For the less adventurous who still prefer the store-bought option, it’s easy to cut down on the amount of toilet paper you bring. Frequently, I see backpackers with full rolls testing the gripping power of its Ziploc bag. Especially for long-distance hikers, it’s a lot easier to grab a full roll and not have to worry about restocking again for a few hundred miles. For weekenders who, let’s be honest, don’t need that much, measuring out a couple days’ worth while allowing for a bit of insurance will significantly cut down on bulk, and even save a few ounces.
Alright, I can already feel those lips starting to curl-up again in disgust, but you can probably leave that second t-shirt at home. On my AT thru-hike, I started with two t-shirts, but not long into my trip, I was hiking out of town recently showered with a fresh t-shirt. As soon as the trail started to climb, the sweat began to pour and all of the sudden my nostrils were assaulted with a smell as strong as the one with which I had entered town the previous day. Any sense of cleanliness evaporated instantly and I was forced to reckon with the futility of my attempt to feel clean. As soon as I could, I mailed home my second t-shirt and never looked back. Light-weight wool shirts may not weigh much, but their benefit is minimal, especially once you start sweating again.
Generally, the standing rule for most hikers is you shouldn’t have more than one of any item that serves an identical purpose except for socks. We all want to look good on the trail, but if the options are between style and weight, I’m going for the lighter option every time.
Sleeping and Camp
How much could a blow-up pillow possibly weigh, you ask? I don’t know, but it sure isn’t nothing. Pillows are definitely a necessary item for many backpackers, but can easily be duplicated with some extra clothes stuffed into the sack housing your sleeping pad. Wrap a jacket and bam!, you’re ready for a good night’s sleep.
Of course, just because something doesn’t weigh nothing doesn’t mean you shouldn’t bring it. But it does mean you might consider the weight-benefit trade-off. For many people, a blow-up pillow might make the cut, but that could also mean another piece of gear gets cut as a trade-off.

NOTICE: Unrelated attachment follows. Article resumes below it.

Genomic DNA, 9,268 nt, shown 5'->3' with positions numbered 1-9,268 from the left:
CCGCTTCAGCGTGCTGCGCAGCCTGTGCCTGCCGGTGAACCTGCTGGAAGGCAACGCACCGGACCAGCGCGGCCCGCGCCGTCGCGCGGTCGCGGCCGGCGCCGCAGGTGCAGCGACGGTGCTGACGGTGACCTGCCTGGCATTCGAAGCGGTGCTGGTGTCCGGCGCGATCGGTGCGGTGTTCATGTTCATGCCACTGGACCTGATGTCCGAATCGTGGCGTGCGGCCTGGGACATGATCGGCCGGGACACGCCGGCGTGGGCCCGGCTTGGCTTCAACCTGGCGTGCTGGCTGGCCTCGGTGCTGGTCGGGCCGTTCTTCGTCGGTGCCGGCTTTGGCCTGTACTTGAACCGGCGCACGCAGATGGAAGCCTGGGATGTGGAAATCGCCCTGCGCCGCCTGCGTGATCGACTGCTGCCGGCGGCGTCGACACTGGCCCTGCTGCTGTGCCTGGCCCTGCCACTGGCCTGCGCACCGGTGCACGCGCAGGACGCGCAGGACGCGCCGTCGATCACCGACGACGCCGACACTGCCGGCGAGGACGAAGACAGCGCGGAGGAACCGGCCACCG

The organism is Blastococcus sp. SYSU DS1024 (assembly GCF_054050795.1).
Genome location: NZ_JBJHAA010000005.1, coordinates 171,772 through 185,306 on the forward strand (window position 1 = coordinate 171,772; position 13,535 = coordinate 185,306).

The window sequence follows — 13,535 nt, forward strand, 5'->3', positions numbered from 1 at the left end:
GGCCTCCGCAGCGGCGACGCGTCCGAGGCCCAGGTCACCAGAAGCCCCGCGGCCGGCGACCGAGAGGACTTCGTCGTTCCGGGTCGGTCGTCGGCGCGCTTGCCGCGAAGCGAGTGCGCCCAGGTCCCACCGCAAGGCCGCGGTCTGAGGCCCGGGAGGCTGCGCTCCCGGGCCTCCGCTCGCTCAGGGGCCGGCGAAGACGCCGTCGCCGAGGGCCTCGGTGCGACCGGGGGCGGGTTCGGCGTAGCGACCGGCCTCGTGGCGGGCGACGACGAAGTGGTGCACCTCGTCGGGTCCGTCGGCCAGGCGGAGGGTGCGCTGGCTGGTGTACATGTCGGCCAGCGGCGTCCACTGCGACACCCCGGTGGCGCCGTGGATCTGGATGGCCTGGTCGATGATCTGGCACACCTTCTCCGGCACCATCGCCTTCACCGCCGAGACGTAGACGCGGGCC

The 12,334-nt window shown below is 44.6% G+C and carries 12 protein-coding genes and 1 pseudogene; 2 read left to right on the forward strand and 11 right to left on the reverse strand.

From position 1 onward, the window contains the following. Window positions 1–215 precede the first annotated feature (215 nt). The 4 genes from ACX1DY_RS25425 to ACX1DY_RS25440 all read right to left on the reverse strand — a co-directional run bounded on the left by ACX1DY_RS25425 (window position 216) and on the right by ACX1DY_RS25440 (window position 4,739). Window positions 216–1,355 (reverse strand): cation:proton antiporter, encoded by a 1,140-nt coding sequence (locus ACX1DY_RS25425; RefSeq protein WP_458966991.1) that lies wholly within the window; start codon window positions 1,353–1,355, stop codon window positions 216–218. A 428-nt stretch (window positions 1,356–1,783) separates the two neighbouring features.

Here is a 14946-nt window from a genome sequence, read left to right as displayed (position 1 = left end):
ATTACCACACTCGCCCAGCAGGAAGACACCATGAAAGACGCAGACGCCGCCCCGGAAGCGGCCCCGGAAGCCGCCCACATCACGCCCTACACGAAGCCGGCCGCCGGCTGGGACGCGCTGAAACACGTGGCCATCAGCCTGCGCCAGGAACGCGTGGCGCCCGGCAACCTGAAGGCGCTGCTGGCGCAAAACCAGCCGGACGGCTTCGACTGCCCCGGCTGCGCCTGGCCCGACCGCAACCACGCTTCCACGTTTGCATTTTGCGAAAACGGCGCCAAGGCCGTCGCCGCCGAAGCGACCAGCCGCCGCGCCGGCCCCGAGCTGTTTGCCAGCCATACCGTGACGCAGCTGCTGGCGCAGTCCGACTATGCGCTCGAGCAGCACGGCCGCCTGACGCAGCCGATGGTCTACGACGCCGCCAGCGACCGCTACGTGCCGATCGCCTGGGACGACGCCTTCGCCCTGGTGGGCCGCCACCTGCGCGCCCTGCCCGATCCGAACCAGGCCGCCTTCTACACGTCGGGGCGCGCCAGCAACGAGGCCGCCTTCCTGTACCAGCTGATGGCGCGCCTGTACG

Speaking of stuff sacks, they should probably go, too. While a bag is often necessary for hanging food overnight, other common sacks and bags often prove less useful – the most common being a sleeping-bag compression or stuff sack. When packed in a compression sack, sleeping bags become hard and inflexible, which can create empty pockets in your pack and decrease how much you can condense your gear. But if you ditch the stuff stack, your sleeping bag will conform to the shape of your pack, and with enough weight on top of it, will gladly condense just as it had in the compression sack.
Headlamps are now standard gear necessary for both safety and convenience. However, lanterns might be slightly harder to defend. You might have to sacrifice that warm, campy feeling that comes with everyone crowded around a cozy lantern, and it will probably be more difficult to take an Instagram-worthy night photo, but your back and shoulders will thank you for it.
There are of course other items—utensil(s), food packaging, towels, etc—with a weight-to-benefit ratio that deserves some scrutiny, but here’s what I’ve cut out:
|Extra T-Shirt||5.4 oz|
|Compression and Stuff Sack||5.3 oz and 1.2 oz|
|Toilet Paper||3.5 oz|
|Total||39.4 oz (2.46 lbs)|
By the time I had met Scavenger, along with his comb, hatchet and mirror, he had hiked over 700 miles and showed no signs of slowing down. Clearly, it is possible to have a successful thru-hike (or weekend outing) while still carrying a heavy pack. But for every Scavenger on the trail, there are other hikers with names like “U-haul” or “3 bags” whose trips come to a much quicker end. For me, going light is less about being able to push big miles and more about enjoying myself, whether for a weekend or a month. Knowing what’s in my pack and how much it weighs and how likely it is to be used is a big part of that.